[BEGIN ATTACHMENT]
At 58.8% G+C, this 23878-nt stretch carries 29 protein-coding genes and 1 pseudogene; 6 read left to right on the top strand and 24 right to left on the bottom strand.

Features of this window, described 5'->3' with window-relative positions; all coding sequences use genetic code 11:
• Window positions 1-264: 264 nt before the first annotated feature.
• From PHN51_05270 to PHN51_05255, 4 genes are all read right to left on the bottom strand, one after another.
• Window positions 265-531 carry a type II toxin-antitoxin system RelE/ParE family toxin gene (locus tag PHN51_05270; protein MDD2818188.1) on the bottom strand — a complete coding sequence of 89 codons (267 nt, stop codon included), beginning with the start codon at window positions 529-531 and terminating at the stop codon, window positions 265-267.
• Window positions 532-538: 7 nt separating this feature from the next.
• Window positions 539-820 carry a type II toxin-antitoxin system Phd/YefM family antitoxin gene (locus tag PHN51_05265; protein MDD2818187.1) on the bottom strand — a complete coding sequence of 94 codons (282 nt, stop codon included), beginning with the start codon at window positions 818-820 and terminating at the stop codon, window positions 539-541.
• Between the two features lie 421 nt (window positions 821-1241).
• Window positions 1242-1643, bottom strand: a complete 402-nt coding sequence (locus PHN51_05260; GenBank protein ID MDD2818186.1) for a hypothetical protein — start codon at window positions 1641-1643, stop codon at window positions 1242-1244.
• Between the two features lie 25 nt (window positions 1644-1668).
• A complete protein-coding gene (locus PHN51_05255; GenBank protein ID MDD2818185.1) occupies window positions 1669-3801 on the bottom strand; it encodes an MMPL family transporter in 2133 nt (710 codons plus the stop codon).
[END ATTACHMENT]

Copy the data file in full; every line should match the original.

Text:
At 58.8% G+C, this 23878-nt stretch carries 29 protein-coding genes and 1 pseudogene; 6 read left to right on the top strand and 24 right to left on the bottom strand.

Features of this window, described 5'->3' with window-relative positions; all coding sequences use genetic code 11:
• Window positions 1-264: 264 nt before the first annotated feature.
• From PHN51_05270 to PHN51_05255, 4 genes are all read right to left on the bottom strand, one after another.
• Window positions 265-531 carry a type II toxin-antitoxin system RelE/ParE family toxin gene (locus tag PHN51_05270; protein MDD2818188.1) on the bottom strand — a complete coding sequence of 89 codons (267 nt, stop codon included), beginning with the start codon at window positions 529-531 and terminating at the stop codon, window positions 265-267.
• Window positions 532-538: 7 nt separating this feature from the next.
• Window positions 539-820 carry a type II toxin-antitoxin system Phd/YefM family antitoxin gene (locus tag PHN51_05265; protein MDD2818187.1) on the bottom strand — a complete coding sequence of 94 codons (282 nt, stop codon included), beginning with the start codon at window positions 818-820 and terminating at the stop codon, window positions 539-541.
• Between the two features lie 421 nt (window positions 821-1241).
• Window positions 1242-1643, bottom strand: a complete 402-nt coding sequence (locus PHN51_05260; GenBank protein ID MDD2818186.1) for a hypothetical protein — start codon at window positions 1641-1643, stop codon at window positions 1242-1244.
• Between the two features lie 25 nt (window positions 1644-1668).
• A complete protein-coding gene (locus PHN51_05255; GenBank protein ID MDD2818185.1) occupies window positions 1669-3801 on the bottom strand; it encodes an MMPL family transporter in 2133 nt (710 codons plus the stop codon).